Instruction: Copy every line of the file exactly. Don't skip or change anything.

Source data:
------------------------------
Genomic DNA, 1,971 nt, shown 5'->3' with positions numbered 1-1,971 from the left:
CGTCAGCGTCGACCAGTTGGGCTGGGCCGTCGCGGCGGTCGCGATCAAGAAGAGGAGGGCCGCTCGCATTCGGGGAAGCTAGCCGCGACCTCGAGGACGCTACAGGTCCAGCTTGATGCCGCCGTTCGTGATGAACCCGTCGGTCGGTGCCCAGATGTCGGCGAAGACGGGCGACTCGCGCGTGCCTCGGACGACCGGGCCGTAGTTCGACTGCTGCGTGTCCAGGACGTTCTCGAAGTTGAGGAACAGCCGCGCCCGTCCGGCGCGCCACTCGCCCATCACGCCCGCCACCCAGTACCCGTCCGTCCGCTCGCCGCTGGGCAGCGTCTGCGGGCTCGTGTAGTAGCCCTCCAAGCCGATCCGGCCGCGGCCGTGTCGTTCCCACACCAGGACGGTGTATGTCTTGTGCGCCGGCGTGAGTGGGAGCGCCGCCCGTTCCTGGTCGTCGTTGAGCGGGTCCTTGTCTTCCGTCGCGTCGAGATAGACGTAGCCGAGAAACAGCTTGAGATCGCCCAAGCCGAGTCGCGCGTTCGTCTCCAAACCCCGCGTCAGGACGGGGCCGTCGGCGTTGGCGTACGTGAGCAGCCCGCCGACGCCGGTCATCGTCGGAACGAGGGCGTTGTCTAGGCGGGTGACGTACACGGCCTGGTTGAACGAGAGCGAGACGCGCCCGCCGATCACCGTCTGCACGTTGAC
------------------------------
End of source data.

Genomic DNA, 1,971 nt, shown 5'->3' with positions numbered 1-1,971 from the left:
CGTCAGCGTCGACCAGTTGGGCTGGGCCGTCGCGGCGGTCGCGATCAAGAAGAGGAGGGCCGCTCGCATTCGGGGAAGCTAGCCGCGACCTCGAGGACGCTACAGGTCCAGCTTGATGCCGCCGTTCGTGATGAACCCGTCGGTCGGTGCCCAGATGTCGGCGAAGACGGGCGACTCGCGCGTGCCTCGGACGACCGGGCCGTAGTTCGACTGCTGCGTGTCCAGGACGTTCTCGAAGTTGAGGAACAGCCGCGCCCGTCCGGCGCGCCACTCGCCCATCACGCCCGCCACCCAGTACCCGTCCGTCCGCTCGCCGCTGGGCAGCGTCTGCGGGCTCGTGTAGTAGCCCTCCAAGCCGATCCGGCCGCGGCCGTGTCGTTCCCACACCAGGACGGTGTATGTCTTGTGCGCCGGCGTGAGTGGGAGCGCCGCCCGTTCCTGGTCGTCGTTGAGCGGGTCCTTGTCTTCCGTCGCGTCGAGATAGACGTAGCCGAGAAACAGCTTGAGATCGCCCAAGCCGAGTCGCGCGTTCGTCTCCAAACCCCGCGTCAGGACGGGGCCGTCGGCGTTGGCGTACGTGAGCAGCCCGCCGACGCCGGTCATCGTCGGAACGAGGGCGTTGTCTAGGCGGGTGACGTACACGGCCTGGTTGAACGAGAGCGAGACGCGCCCGCCGATCACCGTCTGCACGTTGAC